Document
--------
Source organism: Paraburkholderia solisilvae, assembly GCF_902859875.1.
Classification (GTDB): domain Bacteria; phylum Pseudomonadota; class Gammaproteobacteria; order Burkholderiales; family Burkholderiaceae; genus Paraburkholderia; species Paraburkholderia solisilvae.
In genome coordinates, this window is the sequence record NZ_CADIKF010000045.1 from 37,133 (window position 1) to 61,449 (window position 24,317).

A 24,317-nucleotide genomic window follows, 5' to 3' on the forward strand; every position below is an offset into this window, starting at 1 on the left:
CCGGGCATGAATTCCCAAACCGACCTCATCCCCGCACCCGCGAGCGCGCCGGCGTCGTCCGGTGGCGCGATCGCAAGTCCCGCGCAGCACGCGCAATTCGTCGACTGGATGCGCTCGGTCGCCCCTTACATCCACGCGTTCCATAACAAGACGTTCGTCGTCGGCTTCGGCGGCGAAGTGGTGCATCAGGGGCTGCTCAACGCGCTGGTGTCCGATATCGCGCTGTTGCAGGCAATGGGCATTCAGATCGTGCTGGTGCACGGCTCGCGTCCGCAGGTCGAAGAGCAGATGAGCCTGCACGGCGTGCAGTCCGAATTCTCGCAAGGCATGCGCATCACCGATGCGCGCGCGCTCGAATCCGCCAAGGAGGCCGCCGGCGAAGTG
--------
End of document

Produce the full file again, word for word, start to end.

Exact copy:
Source organism: Paraburkholderia solisilvae, assembly GCF_902859875.1.
Classification (GTDB): domain Bacteria; phylum Pseudomonadota; class Gammaproteobacteria; order Burkholderiales; family Burkholderiaceae; genus Paraburkholderia; species Paraburkholderia solisilvae.
In genome coordinates, this window is the sequence record NZ_CADIKF010000045.1 from 37,133 (window position 1) to 61,449 (window position 24,317).

A 24,317-nucleotide genomic window follows, 5' to 3' on the forward strand; every position below is an offset into this window, starting at 1 on the left:
CCGGGCATGAATTCCCAAACCGACCTCATCCCCGCACCCGCGAGCGCGCCGGCGTCGTCCGGTGGCGCGATCGCAAGTCCCGCGCAGCACGCGCAATTCGTCGACTGGATGCGCTCGGTCGCCCCTTACATCCACGCGTTCCATAACAAGACGTTCGTCGTCGGCTTCGGCGGCGAAGTGGTGCATCAGGGGCTGCTCAACGCGCTGGTGTCCGATATCGCGCTGTTGCAGGCAATGGGCATTCAGATCGTGCTGGTGCACGGCTCGCGTCCGCAGGTCGAAGAGCAGATGAGCCTGCACGGCGTGCAGTCCGAATTCTCGCAAGGCATGCGCATCACCGATGCGCGCGCGCTCGAATCCGCCAAGGAGGCCGCCGGCGAAGTG